August is a holiday throughout France. A city break at this time of year may be disappointing, as a greater number of shops and attraction will be closed for business. Having said this, many French families will travel to the coast during August, which means that seaside resorts are very much open for business.
If you are looking for a family holiday with plenty of activities to keep everyone entertained, the French coasts in August are a great place to head. Not only will you benefit from sandy beaches and a wide range of watersports; through August there are will be a wealth of extra activities and attractions on offer along the southern and western coast of France.
With British and French tourists on route to the many delightful resorts, the usually quiet roads can get busier and the French police are out in force to ensure everyone is following the rules of the road. French police can issue on the spot fines of 135 Euros to anyone not driving in accordance with French law, so it is important to ensure you are up to speed with French regulations before you travel.
For a start, French law requires all drivers to have safety equipment including triangles and florescent jackets on-board and accessible at all times. You also need to carry a personal breathalyser. These items can be purchased from your local garage, or even on the ferry, but ensure you have them before you get onto the French roads.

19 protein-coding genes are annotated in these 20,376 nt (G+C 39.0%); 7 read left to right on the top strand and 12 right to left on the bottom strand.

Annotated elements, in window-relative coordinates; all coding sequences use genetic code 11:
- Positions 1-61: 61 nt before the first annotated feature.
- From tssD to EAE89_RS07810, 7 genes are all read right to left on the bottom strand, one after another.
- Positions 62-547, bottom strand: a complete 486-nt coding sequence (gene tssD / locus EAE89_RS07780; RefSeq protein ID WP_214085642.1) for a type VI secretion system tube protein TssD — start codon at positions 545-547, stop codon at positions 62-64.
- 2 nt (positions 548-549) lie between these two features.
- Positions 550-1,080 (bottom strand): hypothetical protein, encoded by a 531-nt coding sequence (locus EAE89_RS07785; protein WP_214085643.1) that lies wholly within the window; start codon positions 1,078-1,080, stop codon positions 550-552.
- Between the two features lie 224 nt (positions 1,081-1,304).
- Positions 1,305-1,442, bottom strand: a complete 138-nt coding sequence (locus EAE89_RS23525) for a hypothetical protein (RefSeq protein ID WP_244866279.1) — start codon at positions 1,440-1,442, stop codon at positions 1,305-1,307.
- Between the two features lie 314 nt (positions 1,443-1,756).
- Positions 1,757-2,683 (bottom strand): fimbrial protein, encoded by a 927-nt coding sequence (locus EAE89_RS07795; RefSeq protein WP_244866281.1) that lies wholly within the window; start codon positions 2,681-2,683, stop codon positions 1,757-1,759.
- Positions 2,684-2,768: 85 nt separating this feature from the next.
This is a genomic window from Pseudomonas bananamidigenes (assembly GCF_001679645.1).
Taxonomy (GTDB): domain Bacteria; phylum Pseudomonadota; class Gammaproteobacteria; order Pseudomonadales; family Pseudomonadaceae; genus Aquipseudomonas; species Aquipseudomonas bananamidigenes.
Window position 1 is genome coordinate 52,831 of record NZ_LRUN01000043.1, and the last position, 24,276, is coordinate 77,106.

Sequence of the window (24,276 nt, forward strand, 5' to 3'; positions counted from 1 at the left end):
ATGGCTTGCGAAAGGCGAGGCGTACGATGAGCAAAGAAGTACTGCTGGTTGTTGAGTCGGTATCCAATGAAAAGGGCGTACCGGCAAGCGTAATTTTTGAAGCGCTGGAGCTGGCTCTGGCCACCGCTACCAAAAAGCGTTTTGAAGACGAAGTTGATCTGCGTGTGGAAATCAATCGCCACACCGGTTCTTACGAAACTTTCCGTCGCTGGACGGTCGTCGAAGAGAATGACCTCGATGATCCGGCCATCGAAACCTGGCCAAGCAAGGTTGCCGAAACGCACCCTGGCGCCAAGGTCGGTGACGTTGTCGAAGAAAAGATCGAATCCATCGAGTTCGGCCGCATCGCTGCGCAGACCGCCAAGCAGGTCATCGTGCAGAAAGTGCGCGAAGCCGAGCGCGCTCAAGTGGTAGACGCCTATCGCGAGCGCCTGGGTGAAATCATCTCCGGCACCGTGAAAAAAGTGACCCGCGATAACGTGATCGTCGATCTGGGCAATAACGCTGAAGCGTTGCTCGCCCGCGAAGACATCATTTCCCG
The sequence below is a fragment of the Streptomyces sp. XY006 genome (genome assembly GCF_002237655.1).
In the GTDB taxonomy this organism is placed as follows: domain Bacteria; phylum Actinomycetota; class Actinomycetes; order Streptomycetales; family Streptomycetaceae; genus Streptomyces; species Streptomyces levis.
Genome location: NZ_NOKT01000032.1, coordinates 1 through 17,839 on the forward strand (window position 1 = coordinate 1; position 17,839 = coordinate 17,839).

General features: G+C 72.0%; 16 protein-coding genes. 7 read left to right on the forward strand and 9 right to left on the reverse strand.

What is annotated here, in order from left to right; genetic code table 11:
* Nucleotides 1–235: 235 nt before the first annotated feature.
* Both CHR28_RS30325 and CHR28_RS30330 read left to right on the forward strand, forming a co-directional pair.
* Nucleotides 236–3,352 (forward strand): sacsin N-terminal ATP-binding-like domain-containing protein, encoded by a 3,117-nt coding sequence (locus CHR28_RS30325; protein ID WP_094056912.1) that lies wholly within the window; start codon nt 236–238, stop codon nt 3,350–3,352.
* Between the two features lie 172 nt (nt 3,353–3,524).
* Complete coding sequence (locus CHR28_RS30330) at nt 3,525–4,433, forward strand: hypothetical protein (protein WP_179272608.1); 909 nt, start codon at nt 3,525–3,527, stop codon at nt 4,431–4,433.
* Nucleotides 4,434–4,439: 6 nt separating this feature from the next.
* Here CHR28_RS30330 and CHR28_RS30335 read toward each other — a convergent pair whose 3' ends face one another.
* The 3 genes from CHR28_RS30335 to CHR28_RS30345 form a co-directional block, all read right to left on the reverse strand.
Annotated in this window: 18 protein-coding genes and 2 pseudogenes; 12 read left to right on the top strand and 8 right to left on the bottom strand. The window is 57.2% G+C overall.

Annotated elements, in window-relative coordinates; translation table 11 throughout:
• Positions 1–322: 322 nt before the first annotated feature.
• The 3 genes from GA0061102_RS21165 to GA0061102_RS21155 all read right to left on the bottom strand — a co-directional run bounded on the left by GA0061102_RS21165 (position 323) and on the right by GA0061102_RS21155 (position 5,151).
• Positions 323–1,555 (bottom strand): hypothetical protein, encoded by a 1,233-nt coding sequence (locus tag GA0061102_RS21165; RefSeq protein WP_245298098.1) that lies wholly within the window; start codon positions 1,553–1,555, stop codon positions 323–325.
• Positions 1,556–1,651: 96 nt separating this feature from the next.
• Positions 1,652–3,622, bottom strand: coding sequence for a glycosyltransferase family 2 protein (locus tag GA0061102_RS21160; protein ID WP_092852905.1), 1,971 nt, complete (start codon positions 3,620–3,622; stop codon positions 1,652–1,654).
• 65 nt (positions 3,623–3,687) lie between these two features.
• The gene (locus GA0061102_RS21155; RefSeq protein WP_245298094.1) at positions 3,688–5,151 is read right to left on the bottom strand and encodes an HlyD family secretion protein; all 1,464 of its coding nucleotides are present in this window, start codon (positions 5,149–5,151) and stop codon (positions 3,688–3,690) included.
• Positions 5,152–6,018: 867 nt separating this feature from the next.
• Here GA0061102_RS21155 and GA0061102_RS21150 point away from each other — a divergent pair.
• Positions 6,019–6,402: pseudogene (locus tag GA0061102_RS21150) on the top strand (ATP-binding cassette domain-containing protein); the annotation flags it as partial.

It is also illegal to carry speed camera detectors on-board, even if they are part of a satellite navigation device. You should disenable this feature before you travel to avoid a fine. In France children under the age of 10 are not permitted to sit in the front seat of a car. This may impact on how your pack your luggage into your vehicle.
Speed limits are clearly marked on French roads, but they are lowered during wet weather or when visibility is poor, so don’t be in too much of a hurry to get to your destination. Alcohol limits are also lower than in the UK, so it is best to avoid drinking if you are driving.
The best advice is to consider the journey as part of your holiday. Take it easy, make stops on route to explore towns and enjoy refreshments that will give you a taste of different regions. Save the wine, beer or cidre until you are enjoying a relaxing evening meal in the warm evening sun on the deck of your mobile home.
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